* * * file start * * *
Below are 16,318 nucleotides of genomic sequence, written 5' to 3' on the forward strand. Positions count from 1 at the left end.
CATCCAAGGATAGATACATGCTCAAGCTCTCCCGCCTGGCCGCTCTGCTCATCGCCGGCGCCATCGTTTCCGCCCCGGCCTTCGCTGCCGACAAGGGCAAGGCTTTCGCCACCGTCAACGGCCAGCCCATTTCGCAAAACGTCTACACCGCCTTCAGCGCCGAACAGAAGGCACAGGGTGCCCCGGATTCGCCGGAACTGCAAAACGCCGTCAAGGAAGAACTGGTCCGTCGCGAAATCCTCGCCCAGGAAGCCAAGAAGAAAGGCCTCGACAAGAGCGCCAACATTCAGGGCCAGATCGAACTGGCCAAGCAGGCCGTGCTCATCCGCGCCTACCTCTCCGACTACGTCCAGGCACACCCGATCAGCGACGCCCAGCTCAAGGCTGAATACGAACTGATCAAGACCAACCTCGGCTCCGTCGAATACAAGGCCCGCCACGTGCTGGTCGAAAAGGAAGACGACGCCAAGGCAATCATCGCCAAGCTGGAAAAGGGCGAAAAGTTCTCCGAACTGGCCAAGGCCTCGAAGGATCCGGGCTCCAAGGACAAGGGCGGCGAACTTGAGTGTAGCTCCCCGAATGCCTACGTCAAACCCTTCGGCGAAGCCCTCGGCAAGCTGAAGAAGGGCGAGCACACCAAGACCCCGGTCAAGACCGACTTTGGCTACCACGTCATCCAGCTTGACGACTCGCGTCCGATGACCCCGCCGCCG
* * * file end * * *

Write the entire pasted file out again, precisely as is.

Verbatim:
Below are 16,318 nucleotides of genomic sequence, written 5' to 3' on the forward strand. Positions count from 1 at the left end.
CATCCAAGGATAGATACATGCTCAAGCTCTCCCGCCTGGCCGCTCTGCTCATCGCCGGCGCCATCGTTTCCGCCCCGGCCTTCGCTGCCGACAAGGGCAAGGCTTTCGCCACCGTCAACGGCCAGCCCATTTCGCAAAACGTCTACACCGCCTTCAGCGCCGAACAGAAGGCACAGGGTGCCCCGGATTCGCCGGAACTGCAAAACGCCGTCAAGGAAGAACTGGTCCGTCGCGAAATCCTCGCCCAGGAAGCCAAGAAGAAAGGCCTCGACAAGAGCGCCAACATTCAGGGCCAGATCGAACTGGCCAAGCAGGCCGTGCTCATCCGCGCCTACCTCTCCGACTACGTCCAGGCACACCCGATCAGCGACGCCCAGCTCAAGGCTGAATACGAACTGATCAAGACCAACCTCGGCTCCGTCGAATACAAGGCCCGCCACGTGCTGGTCGAAAAGGAAGACGACGCCAAGGCAATCATCGCCAAGCTGGAAAAGGGCGAAAAGTTCTCCGAACTGGCCAAGGCCTCGAAGGATCCGGGCTCCAAGGACAAGGGCGGCGAACTTGAGTGTAGCTCCCCGAATGCCTACGTCAAACCCTTCGGCGAAGCCCTCGGCAAGCTGAAGAAGGGCGAGCACACCAAGACCCCGGTCAAGACCGACTTTGGCTACCACGTCATCCAGCTTGACGACTCGCGTCCGATGACCCCGCCGCCG